As the various projects WFA members are working on move forward, it seems a good time to update members on just a couple more examples of unusual pension claims that would not have been identified had 'Project Alias' and 'Project Hometown' not been set up.
Previous reference has been made to cases where multiple brothers have been killed in the Great War. It can be almost impossible to identify these cases without reference to the Pension Record Cards. In the example below we have the Quinn family from Belfast.
As can be seen Eliza Mateer (or Matier) made a claim for her four nephews - at least two of whom were brothers.
William (2/Royal Inniskilling Fus) was killed on 4 November 1914. He is buried at Bailleul Communal Cemetery.
James (1/Royal Inniskilling Fus) was killed on 22 May 1915 in Gallipoli. He is buried at Twelve Tree Copse Cemetery.
Robert (2/Royal Inniskilling Fus) was killed on 1 April 1917 and is buried at Savy British Cemetery.
Thomas (2 Royal Irish Regiment) was killed on 14 July 1918 and is buried at Louvencourt Military Cemetery.
There must be dozens of similar tragic stories that were previously hidden, that are now being revealed via the Pension Records.
The second curious case is that of the Sara Guinney. Unscrambling her story may be of interest to a WFA member. The reason for this being remarkable is that Sara's husband Hugh Guinney served in the army as Private Hugh Gavin (this surname - Gavin - being how he is recorded by the CWGC). He served (like two of the Quinns mentioned above) in the 2/Royal Inniskilling Fusiliers. 'Private Gavin' number 2638 is commemorated on Le Touret Memorial to the Missing having been killed on 16 May 1915.
However, at this stage Sara's story becomes more difficult to untangle.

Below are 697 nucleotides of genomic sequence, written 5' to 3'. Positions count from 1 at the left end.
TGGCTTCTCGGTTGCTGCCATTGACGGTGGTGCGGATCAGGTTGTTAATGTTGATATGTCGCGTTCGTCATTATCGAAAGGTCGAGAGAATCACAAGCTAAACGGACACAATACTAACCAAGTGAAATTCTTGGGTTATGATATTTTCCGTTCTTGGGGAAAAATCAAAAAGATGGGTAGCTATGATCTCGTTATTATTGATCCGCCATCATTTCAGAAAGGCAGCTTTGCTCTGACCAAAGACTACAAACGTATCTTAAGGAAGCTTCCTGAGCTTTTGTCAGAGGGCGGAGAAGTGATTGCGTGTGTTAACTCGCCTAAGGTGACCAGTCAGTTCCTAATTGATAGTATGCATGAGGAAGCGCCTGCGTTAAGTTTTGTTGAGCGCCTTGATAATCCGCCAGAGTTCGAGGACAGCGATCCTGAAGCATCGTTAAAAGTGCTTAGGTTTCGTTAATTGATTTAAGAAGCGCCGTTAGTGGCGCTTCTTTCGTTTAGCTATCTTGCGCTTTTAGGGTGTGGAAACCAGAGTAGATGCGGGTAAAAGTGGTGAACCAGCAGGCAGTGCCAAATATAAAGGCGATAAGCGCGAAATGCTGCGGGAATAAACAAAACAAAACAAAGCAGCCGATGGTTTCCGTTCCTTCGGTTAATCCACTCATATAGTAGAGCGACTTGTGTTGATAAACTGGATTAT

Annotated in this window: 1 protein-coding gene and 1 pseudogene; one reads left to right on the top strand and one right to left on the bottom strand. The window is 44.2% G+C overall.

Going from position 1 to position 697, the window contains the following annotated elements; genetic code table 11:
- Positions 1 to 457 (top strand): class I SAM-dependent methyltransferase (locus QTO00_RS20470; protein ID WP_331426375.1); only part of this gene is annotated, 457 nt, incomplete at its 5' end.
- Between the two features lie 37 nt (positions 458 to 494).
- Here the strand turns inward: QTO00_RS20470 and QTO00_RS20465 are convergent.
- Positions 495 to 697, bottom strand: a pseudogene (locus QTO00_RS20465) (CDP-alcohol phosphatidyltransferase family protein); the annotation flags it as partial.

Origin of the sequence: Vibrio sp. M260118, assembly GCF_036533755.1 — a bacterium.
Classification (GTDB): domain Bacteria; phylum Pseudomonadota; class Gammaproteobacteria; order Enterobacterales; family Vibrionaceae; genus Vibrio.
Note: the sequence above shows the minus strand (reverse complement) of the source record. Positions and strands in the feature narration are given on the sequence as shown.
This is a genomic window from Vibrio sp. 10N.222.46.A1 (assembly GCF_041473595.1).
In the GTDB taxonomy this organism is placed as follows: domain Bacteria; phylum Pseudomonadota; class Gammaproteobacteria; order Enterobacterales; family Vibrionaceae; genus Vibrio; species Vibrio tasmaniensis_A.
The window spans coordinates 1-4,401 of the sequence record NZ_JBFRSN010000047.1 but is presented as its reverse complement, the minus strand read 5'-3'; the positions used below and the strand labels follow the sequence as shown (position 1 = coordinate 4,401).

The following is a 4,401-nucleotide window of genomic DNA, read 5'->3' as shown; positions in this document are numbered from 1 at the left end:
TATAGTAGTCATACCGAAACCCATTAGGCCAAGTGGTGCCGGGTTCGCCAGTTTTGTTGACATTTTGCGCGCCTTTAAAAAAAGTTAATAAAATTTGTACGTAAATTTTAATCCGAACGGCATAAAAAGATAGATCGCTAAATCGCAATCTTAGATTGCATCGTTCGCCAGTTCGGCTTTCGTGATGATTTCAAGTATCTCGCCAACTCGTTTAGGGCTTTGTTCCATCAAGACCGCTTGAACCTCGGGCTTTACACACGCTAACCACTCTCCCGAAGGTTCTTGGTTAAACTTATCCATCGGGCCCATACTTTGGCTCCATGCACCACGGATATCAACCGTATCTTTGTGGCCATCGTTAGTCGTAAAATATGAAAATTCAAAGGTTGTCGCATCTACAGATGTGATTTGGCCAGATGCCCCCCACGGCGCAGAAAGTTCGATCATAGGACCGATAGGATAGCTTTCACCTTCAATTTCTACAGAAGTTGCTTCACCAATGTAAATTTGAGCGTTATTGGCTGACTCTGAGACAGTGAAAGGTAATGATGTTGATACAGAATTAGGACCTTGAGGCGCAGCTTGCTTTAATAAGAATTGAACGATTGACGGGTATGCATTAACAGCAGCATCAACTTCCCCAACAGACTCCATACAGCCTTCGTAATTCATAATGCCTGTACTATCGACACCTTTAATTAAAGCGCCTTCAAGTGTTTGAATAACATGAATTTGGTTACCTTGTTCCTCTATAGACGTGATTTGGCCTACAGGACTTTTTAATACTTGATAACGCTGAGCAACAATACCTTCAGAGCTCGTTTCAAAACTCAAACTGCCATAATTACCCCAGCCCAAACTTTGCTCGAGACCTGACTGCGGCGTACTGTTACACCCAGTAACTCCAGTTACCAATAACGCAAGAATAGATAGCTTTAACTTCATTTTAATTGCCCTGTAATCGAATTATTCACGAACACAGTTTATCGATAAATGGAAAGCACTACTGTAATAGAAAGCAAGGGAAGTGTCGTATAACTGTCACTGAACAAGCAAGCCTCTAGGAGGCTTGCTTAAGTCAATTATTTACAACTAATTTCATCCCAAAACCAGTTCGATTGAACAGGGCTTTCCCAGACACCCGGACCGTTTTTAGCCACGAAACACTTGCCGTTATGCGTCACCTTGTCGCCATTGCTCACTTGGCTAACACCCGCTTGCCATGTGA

Following the death of her first husband Hugh Guinney (or Gavin) she remarried Thomas Mullaly on 20 October 1916. Thomas also used an alias, being known in the army as Thomas Keenan. Thomas died on 11 July 1917 in Mesopotamia (modern day Iraq).
There is a reference to a child being born in March 1917 which was not that of her second husband, which caused the Ministry of Pensions to make the note that she was not entitled to a 're-marriage gratuity'.
As can be seen from the above record, Sara seems to have married for a third time, but the writing on the card is difficult to comprehend.
If anyone wishes to take on the research of this case, please do so and if there's a story here, we will look to publish the results. However, what would be even better would be more volunteers to come forward to help with 'Project Hometown' - this is a truly massive piece of work which is progressing very well, but which needs a lot of members to do the research. We already have lots of WFA members who are making massive progress with this work, but even more would help super-charge the pace of the project.
David Tattersfield, Vice-Chairman, The Western Front Association